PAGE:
I’ve been lucky enough to do some pretty amazing things in my life. But I can safely say that nothing even comes close to a Heli Hike on Fox Glacier on New Zealand’s South Island.
The day before we had begun our adventure in Christchurch and spent the day driving Arthur’s Pass from the east coast to the west coast and then down to Franz Josef where we ended up spending the night. It took us only about 30 minutes from here to arrive at Fox Glacier which lies just slightly south. There are several different ways to experience the glacier but as this is Style Hi Club, obviously hiking from the ground was not an option. Instead we had arranged a somewhat pricey “Heli Hike” experience hoping it would be worth the extra money.
Before all that I had never in my life heard of the term “Heli Hike” but apparently this is taking a hike so extreme that you need a helicopter to the starting point – like the middle of a glacier. Our adventure began at a helipad station in the shadow of Mount Tasman and New Zealand’s highest point, Mount Cook.
I was ready to cast the ring into the fires of Mordor as I looked upon these intrepid peaks but instead we were given a safety briefing, special boots and divided into groups. Two helicopters ferried us up in groups of six to the actual glacier. Waiting our turn was practically excruciating but finally we were on board and, of course, sitting in the front seat. Flying over the glacier was nothing short of breathtaking. At some points it was actually literally breathtaking as the pilot would bank turns and ascend or descend very quickly for a dramatic ride.
Glaciers are something that I had never really thought all that much about. They are kind of this epic concept that’s hard to visualize in reality that get credit for things like…oh i don’t know, creating land. It’s hard to imagine or even conceive of that sort of force, or how powerful nature can be…but fly over a glacier in a helicopter and you will instantly grasp it.
Apparently Fox Glacier moves fast as far as glaciers go, 1-4 meters per day – that’s 3-12 feet! It may not seem like a lot but anything that large moving at all is nothing short of miraculous! Our pilot took us over the glacier and then up to the upper part of the glacier, called the neve where the glacier seems to begin and then up and around the astounding mountain peaks that surround it crowned with countless waterfalls flowing out and down onto the ice. After a bit of a roller-coaster ride we spotted the other groups of people already on the glacier – they looked like tiny specs on an endless white sheet – a frozen white lake almost complete with waves and ripples. A “helipad” was marked with rocks in a big square and as we touched down the rest of the group was crouched with their eyes averted to avoid being knocked down and blown away by the power of the helicopter, or get ice in their eyes kicked up by the wind. Suddenly, we were standing on a glacier. On a glacier i say!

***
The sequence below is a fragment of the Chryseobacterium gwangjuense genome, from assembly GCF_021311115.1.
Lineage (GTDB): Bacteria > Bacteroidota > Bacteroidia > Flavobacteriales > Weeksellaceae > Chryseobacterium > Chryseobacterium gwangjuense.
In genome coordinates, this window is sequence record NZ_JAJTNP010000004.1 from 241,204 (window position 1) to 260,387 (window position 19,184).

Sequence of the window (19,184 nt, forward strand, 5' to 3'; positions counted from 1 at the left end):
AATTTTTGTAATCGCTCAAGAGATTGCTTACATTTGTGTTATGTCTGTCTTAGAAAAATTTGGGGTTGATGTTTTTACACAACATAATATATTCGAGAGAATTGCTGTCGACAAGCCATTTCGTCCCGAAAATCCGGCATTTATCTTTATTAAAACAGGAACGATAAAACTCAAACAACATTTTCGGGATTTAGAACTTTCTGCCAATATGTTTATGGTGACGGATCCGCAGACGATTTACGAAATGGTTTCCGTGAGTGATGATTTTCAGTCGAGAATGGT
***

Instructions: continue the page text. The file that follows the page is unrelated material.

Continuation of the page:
Fox Glacier was a slippery sonofabitch so the first thing we did was put on crampons which are basically just special spikes that strap to the bottom of your shoes that enable you to adhere to the ice. They don’t sound like they would work all that well…but they work incredibly well. It probably took me about 30 minutes to be fully used to walking in them, landing my feet flat with every step but once i got it down I could practically run on the ice without falling.
The view of the upper glacier “pouring” down towards us was stunning. Our guide, told us a few facts about the Fox Glacier like how beneath our feet were 40m (120 feet) of the type of ice we were seeing. Then below that, another 210m (630 feet) of even denser harder ice. That’s 750 feet of solid ice beneath us that has been forming for millenia! Incredible.
The terrain on the glacier was sort of like what you’d imagine the moon to be like. If that is at all helpful. Lots and lots of very bumpy ice with the occasional crevasse of unknown depth where all you can see is a mystifying blue hole to infinity. Water runs through and across the glacier in small streams and collects into larger streams and eventually finds a hole and plummets down through all 750 feet of ice in a spiral pattern.
Our hike on the glacier lasted about three hours and during this time we leaped over crevasses, drank from the glacier water, saw ice caves that are formed by waves in the ice as the glacier moves downward and got super good at walking with crampons.
If you ever have the chance to heli hike fox glacier – absolutely, absolutely do it! This was by far the better way to do it then just a normal hike from the base where the glacier is crowded and fairly dirty as sediment is pushed forward by the glacial force. We went with Fox Glacier Guiding and were very happy with the overall experience and also the quality of the guides. I can’t stress enough how awe inspiring it was to see nature’s sheer power creating a new landscape practically before your eyes. Really incredible. Nothing I can really say can capture this experience, but hopefully the photos can.